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Juglans regia, Juglans nigra


Common walnut, English or Persian walnut

        The walnut's botanical name, Juglans, is from the Latin for Jupiter's acorn, since walnuts were supposedly eaten by the Greek gods. The walnut's association with Jupiter, the philandering king of the gods, has survived in folk medicine: the green outer shell of the walnut is reputed to increase virility.

         The ancient Romans extracted the brown stain from walnut husks for use as a hair dye, and in the seventeenth century, and until the early part of this century, hair colouring preparations contained walnut extract. In recent years interest in walnut's cosmetic properties has been rekindled, owing to the harsh effects of many chemical hair dyes. Another association between walnuts and the head was put forward by adherents of the Doctrine of Signatures. They maintained that the husk was the same shape as the head  and recommended it for head wounds, while the brain-like edible kernel would `comfort the brain and head mightily'' . Modern herbalists occasionally employ walnut leaves for treating skin problems, but the nuts are no longer used medicinally.

        In the kitchen, walnut oil is particularly good in salad dressings and in the UK, where the nuts rarely ripen, the green fruits are suitable for pickling. A strong infusion of walnut leaves is also said to deter ants. A sign depicting a walnut tree traditionally hung outside a cabinet maker's workshop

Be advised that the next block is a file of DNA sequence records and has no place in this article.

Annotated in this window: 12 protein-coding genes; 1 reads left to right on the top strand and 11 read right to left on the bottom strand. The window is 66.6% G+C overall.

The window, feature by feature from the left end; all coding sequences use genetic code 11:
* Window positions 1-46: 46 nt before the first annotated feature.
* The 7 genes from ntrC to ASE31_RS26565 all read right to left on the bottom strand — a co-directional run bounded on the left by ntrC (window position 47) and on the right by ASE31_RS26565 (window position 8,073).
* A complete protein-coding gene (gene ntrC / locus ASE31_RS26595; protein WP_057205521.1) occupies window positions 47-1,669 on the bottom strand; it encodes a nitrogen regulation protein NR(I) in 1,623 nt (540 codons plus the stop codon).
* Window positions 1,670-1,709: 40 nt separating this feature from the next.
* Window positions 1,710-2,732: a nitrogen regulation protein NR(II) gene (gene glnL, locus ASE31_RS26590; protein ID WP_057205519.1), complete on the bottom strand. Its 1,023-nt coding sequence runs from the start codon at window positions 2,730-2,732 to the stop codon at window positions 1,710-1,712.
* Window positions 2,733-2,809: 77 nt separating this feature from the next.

HABITAT The common walnut, Juglans regia is probably native to Iran but extends westwards to the Balkan Mountains and eastwards to China. Introduced and found wild in open woodland in Europe and southern and central England. Widely cultivated in warm climates especially Spain, and common in parks and gardens. The black walnut Juglans nigra is native to the Appalachian Mountains of North America.

         DESCRIPTION The common walnut is a large, attractive deciduous tree with spreading boughs and a wide crown that grows from 23-25m(74-80ft).The massive trunk is covered  in smooth grey to silvery grey slabs of bark with deep fissures. The large, dull green leaves are pinnate in form with approximately seven to nine leaflets and are strongly aromatic. In shape they are ovate with a pointed tip, smooth edges, and prominent mid-rib. In spring to early summer drooping male catkins and inconspicuous female flowers appear. These are followed by globular fruits composed of a green outer casing that envelops the familiar nut with its wrinkled light brown husk. The black walnut has darker, more deeply ridged bark than the common walnut. The pinnate leaves usually have about 15 leaflets and serrated edges.


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